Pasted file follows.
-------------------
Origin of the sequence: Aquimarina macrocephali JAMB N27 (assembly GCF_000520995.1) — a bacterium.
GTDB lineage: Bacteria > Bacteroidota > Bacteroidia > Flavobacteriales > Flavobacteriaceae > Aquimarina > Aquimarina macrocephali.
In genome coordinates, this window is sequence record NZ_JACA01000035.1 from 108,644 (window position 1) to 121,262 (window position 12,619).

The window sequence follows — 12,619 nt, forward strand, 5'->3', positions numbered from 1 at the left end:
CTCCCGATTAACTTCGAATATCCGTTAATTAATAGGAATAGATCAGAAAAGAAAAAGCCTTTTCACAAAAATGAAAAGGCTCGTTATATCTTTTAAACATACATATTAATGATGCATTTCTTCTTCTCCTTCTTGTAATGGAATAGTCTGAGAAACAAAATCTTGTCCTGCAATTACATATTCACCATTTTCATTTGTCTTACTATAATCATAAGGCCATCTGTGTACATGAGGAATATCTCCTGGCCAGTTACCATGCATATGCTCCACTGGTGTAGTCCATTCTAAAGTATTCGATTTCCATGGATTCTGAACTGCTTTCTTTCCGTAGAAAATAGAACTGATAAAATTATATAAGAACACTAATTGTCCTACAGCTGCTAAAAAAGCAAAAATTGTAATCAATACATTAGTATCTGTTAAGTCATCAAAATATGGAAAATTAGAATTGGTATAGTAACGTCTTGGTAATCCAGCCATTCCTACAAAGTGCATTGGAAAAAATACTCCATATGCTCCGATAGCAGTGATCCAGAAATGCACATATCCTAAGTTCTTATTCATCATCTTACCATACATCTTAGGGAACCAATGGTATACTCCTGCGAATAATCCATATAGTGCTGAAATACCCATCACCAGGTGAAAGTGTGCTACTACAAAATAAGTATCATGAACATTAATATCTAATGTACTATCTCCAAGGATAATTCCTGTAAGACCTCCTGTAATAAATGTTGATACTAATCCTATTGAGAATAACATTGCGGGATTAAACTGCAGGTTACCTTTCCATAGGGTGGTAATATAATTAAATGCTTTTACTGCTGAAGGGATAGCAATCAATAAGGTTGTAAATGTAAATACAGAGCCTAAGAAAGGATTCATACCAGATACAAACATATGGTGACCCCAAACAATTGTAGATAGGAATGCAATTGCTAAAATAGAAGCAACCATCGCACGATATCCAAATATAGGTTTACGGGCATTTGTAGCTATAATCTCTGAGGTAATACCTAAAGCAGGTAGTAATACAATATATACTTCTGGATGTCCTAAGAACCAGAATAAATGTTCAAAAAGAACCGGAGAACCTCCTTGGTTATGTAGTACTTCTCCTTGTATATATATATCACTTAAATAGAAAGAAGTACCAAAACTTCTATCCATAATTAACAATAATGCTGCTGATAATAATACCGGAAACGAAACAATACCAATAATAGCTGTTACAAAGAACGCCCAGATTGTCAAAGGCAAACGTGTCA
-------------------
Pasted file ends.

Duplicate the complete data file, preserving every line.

Origin of the sequence: Aquimarina macrocephali JAMB N27 (assembly GCF_000520995.1) — a bacterium.
GTDB lineage: Bacteria > Bacteroidota > Bacteroidia > Flavobacteriales > Flavobacteriaceae > Aquimarina > Aquimarina macrocephali.
In genome coordinates, this window is sequence record NZ_JACA01000035.1 from 108,644 (window position 1) to 121,262 (window position 12,619).

The window sequence follows — 12,619 nt, forward strand, 5'->3', positions numbered from 1 at the left end:
CTCCCGATTAACTTCGAATATCCGTTAATTAATAGGAATAGATCAGAAAAGAAAAAGCCTTTTCACAAAAATGAAAAGGCTCGTTATATCTTTTAAACATACATATTAATGATGCATTTCTTCTTCTCCTTCTTGTAATGGAATAGTCTGAGAAACAAAATCTTGTCCTGCAATTACATATTCACCATTTTCATTTGTCTTACTATAATCATAAGGCCATCTGTGTACATGAGGAATATCTCCTGGCCAGTTACCATGCATATGCTCCACTGGTGTAGTCCATTCTAAAGTATTCGATTTCCATGGATTCTGAACTGCTTTCTTTCCGTAGAAAATAGAACTGATAAAATTATATAAGAACACTAATTGTCCTACAGCTGCTAAAAAAGCAAAAATTGTAATCAATACATTAGTATCTGTTAAGTCATCAAAATATGGAAAATTAGAATTGGTATAGTAACGTCTTGGTAATCCAGCCATTCCTACAAAGTGCATTGGAAAAAATACTCCATATGCTCCGATAGCAGTGATCCAGAAATGCACATATCCTAAGTTCTTATTCATCATCTTACCATACATCTTAGGGAACCAATGGTATACTCCTGCGAATAATCCATATAGTGCTGAAATACCCATCACCAGGTGAAAGTGTGCTACTACAAAATAAGTATCATGAACATTAATATCTAATGTACTATCTCCAAGGATAATTCCTGTAAGACCTCCTGTAATAAATGTTGATACTAATCCTATTGAGAATAACATTGCGGGATTAAACTGCAGGTTACCTTTCCATAGGGTGGTAATATAATTAAATGCTTTTACTGCTGAAGGGATAGCAATCAATAAGGTTGTAAATGTAAATACAGAGCCTAAGAAAGGATTCATACCAGATACAAACATATGGTGACCCCAAACAATTGTAGATAGGAATGCAATTGCTAAAATAGAAGCAACCATCGCACGATATCCAAATATAGGTTTACGGGCATTTGTAGCTATAATCTCTGAGGTAATACCTAAAGCAGGTAGTAATACAATATATACTTCTGGATGTCCTAAGAACCAGAATAAATGTTCAAAAAGAACCGGAGAACCTCCTTGGTTATGTAGTACTTCTCCTTGTATATATATATCACTTAAATAGAAAGAAGTACCAAAACTTCTATCCATAATTAACAATAATGCTGCTGATAATAATACCGGAAACGAAACAATACCAATAATAGCTGTTACAAAGAACGCCCAGATTGTCAAAGGCAAACGTGTCA